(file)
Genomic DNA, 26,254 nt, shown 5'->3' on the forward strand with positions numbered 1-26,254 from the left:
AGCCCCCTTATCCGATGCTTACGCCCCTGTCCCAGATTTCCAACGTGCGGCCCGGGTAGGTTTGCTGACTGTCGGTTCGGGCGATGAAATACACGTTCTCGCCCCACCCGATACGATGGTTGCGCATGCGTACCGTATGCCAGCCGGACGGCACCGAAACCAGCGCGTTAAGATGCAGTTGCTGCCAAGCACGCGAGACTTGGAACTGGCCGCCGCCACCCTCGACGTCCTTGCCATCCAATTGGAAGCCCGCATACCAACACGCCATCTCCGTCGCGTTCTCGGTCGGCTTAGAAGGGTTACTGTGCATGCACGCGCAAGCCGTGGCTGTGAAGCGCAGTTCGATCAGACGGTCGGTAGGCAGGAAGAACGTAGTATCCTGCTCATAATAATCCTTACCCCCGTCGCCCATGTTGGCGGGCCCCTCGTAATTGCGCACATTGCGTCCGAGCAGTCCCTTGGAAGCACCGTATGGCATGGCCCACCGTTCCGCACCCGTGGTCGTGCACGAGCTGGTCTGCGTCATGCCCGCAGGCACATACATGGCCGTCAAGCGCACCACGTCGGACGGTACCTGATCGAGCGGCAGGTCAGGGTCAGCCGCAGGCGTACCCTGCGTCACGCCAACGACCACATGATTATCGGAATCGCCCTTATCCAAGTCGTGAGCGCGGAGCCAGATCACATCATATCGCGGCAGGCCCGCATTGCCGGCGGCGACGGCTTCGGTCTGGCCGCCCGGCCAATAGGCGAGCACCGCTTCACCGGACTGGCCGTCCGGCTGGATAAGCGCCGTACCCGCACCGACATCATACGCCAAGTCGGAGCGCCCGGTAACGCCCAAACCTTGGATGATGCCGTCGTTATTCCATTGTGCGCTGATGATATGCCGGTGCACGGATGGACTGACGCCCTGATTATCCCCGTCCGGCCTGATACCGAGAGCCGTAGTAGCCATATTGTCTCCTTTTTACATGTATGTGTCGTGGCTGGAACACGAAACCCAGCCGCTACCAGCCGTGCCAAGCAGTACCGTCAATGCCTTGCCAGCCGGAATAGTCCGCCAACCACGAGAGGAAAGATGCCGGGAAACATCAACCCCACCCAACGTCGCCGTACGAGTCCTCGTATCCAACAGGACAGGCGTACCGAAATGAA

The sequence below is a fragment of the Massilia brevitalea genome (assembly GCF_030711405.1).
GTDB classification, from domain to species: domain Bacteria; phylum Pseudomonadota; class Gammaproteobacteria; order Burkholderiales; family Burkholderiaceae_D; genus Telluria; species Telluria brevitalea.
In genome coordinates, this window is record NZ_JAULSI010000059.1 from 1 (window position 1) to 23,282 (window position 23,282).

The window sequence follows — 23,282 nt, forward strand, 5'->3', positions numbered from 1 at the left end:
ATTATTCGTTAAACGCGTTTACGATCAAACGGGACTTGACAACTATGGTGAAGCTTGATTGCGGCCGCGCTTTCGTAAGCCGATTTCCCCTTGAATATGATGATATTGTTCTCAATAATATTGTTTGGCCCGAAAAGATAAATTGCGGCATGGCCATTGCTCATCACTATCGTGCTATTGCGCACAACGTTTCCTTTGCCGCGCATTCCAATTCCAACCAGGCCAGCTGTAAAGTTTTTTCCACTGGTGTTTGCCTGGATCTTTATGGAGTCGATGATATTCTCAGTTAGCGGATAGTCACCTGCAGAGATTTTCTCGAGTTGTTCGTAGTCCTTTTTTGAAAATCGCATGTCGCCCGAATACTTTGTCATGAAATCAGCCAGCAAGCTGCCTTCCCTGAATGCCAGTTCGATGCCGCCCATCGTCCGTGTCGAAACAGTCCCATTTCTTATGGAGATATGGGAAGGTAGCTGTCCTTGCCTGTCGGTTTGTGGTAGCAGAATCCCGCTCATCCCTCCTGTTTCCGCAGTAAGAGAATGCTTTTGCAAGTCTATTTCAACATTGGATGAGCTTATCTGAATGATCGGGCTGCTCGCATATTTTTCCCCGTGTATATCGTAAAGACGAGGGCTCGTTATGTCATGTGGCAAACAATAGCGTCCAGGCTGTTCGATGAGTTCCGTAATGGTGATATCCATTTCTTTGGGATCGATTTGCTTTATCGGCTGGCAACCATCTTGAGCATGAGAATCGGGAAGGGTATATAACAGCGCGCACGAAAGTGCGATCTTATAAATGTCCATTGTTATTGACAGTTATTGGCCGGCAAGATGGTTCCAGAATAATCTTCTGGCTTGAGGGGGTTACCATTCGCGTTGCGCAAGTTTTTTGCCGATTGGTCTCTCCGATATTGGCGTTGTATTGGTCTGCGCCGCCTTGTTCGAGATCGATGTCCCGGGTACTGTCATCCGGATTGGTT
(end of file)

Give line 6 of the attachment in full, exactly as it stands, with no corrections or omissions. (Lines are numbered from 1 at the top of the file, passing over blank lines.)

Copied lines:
The window sequence follows — 23,282 nt, forward strand, 5'->3', positions numbered from 1 at the left end: